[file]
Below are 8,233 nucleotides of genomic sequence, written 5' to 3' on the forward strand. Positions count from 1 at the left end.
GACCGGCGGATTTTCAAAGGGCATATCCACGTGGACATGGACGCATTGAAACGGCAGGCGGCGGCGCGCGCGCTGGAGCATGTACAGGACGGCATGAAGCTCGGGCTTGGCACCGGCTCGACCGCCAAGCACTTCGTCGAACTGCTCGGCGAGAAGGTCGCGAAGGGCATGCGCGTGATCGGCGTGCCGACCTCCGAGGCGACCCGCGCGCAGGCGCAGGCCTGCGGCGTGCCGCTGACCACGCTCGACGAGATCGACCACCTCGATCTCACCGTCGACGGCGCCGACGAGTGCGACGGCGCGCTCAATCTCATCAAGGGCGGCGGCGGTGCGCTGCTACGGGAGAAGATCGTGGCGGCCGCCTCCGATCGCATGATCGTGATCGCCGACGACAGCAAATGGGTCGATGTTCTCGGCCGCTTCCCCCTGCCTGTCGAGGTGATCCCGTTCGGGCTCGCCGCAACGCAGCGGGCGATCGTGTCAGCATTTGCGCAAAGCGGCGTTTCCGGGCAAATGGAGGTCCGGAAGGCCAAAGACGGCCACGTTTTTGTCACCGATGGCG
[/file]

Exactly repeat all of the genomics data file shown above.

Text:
Below are 8,233 nucleotides of genomic sequence, written 5' to 3' on the forward strand. Positions count from 1 at the left end.
GACCGGCGGATTTTCAAAGGGCATATCCACGTGGACATGGACGCATTGAAACGGCAGGCGGCGGCGCGCGCGCTGGAGCATGTACAGGACGGCATGAAGCTCGGGCTTGGCACCGGCTCGACCGCCAAGCACTTCGTCGAACTGCTCGGCGAGAAGGTCGCGAAGGGCATGCGCGTGATCGGCGTGCCGACCTCCGAGGCGACCCGCGCGCAGGCGCAGGCCTGCGGCGTGCCGCTGACCACGCTCGACGAGATCGACCACCTCGATCTCACCGTCGACGGCGCCGACGAGTGCGACGGCGCGCTCAATCTCATCAAGGGCGGCGGCGGTGCGCTGCTACGGGAGAAGATCGTGGCGGCCGCCTCCGATCGCATGATCGTGATCGCCGACGACAGCAAATGGGTCGATGTTCTCGGCCGCTTCCCCCTGCCTGTCGAGGTGATCCCGTTCGGGCTCGCCGCAACGCAGCGGGCGATCGTGTCAGCATTTGCGCAAAGCGGCGTTTCCGGGCAAATGGAGGTCCGGAAGGCCAAAGACGGCCACGTTTTTGTCACCGATGGCG